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September 1996

Killing Us Softly With Easy Listening
Steely Dan: Wembley Arena
Rating: * (Good)

Punk hadn't happened when Steely Dan were last in London; its major players had yet to discover therapy and Hawaii. The young Dan were thrashing their smart-arse repertoire into submission with two drummers, guitars supplied by Jeff "Skunk" Baxter, all fuelled by exotic chemicals.

At Wembley veterans Walter Becker and Donald Fagen killed us with a different kindness, turning those ineffable deep-Seventies masterpieces into hummable slices of hip, easy listening. You couldn't blame them for not wanting to sound just like the records; you couldn't blame anyone else for wishing they'd stayed home with those records.

Fagen's non-voice, his characteristic nasal twang, put an appropriately morose gloss over "Do It Again". But while a fairly crack ensemble stuck to some rigorous arrangements, the evening panned out as a series of vignettes; the centre didn't hold.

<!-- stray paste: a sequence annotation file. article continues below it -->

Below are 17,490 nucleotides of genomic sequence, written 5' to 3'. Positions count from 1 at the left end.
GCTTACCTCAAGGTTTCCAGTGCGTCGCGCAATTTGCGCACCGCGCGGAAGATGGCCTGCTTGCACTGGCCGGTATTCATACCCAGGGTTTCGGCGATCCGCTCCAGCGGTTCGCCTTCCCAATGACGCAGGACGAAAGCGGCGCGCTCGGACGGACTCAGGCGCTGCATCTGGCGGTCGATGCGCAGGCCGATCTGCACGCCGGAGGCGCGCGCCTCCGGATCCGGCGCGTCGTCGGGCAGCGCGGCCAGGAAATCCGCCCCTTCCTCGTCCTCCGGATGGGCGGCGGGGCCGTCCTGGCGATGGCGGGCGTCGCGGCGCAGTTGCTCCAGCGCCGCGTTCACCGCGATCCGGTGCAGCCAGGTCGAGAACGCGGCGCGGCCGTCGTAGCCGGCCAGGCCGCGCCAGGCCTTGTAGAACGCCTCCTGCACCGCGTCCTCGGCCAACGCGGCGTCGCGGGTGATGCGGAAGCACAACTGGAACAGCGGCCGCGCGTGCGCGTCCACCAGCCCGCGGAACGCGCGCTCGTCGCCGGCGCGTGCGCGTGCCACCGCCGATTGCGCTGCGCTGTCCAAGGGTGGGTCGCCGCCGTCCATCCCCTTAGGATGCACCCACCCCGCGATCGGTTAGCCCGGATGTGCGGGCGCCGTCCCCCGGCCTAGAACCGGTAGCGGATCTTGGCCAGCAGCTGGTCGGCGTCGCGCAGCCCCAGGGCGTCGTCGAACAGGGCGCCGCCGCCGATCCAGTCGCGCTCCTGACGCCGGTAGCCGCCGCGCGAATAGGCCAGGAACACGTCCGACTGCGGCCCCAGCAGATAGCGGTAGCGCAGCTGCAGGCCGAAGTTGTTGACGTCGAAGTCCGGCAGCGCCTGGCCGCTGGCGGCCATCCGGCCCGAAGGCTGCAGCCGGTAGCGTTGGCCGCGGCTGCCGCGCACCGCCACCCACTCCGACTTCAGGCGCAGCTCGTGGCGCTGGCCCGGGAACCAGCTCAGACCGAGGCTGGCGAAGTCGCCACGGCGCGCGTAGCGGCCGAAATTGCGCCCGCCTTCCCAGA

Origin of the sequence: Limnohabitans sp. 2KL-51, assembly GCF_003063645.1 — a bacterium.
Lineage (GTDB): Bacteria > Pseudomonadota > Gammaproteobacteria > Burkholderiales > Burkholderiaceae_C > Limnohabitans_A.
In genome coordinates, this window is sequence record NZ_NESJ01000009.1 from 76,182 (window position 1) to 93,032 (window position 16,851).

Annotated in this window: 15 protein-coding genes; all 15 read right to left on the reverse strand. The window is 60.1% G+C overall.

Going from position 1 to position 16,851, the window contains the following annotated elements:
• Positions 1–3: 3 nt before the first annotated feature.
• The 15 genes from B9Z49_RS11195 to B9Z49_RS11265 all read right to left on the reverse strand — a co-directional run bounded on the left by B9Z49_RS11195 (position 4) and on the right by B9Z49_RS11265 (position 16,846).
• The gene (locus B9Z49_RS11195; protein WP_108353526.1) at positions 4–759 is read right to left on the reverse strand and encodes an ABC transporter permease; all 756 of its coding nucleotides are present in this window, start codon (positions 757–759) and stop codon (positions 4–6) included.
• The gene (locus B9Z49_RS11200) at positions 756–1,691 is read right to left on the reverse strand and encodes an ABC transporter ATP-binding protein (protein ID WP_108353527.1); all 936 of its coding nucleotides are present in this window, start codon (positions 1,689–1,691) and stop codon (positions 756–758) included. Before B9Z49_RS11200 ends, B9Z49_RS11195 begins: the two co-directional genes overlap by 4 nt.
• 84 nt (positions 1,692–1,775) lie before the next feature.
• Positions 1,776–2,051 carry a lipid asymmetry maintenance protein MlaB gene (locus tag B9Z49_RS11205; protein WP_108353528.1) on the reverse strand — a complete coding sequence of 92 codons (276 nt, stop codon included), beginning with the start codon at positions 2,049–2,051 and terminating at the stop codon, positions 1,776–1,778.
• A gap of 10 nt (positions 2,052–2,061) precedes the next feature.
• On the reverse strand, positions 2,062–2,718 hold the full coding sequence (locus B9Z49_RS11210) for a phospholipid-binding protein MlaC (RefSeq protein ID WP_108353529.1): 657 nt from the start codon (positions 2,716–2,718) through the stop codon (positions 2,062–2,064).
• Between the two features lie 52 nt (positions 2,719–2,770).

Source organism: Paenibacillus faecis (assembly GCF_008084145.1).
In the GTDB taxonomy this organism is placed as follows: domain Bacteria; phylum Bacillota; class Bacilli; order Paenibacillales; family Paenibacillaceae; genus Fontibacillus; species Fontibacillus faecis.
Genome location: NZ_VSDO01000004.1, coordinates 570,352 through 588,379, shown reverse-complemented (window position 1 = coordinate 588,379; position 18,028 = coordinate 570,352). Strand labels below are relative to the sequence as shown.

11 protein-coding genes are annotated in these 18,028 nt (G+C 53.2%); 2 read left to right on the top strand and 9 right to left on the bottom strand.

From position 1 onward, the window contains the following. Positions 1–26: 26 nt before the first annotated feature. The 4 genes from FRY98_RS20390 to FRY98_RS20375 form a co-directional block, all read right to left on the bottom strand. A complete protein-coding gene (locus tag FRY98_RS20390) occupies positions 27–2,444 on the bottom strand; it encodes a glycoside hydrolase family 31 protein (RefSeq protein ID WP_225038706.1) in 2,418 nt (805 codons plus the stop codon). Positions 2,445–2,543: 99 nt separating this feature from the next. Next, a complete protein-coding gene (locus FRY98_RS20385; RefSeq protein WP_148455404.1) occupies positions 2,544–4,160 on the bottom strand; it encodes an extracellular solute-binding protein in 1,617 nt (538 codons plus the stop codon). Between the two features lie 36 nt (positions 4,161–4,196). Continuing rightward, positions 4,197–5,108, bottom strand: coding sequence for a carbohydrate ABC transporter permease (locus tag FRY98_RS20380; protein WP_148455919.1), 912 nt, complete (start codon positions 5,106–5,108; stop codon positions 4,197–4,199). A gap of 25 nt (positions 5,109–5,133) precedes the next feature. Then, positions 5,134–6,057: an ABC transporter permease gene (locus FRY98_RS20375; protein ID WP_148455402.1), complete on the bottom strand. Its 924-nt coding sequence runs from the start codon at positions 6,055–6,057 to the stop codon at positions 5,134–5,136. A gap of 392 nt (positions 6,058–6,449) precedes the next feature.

This reunion wasn't blighted by nostalgia (Becker and Fagen always sounded older than their years), and it was still possible to marvel at coast-to-coast references that come dropped like litter for Brett Easton Ellis and Jay McInerney to pick up a decade later. Moreover, their slinky pseudo-jazz came into its own on several occasions; in the glorious "Babylon Sisters"; in fragments of "Hey Nineteen", and the funky, loping "Chain Lightning". Not too bad then, but as they once said: "You can't buy a thrill."

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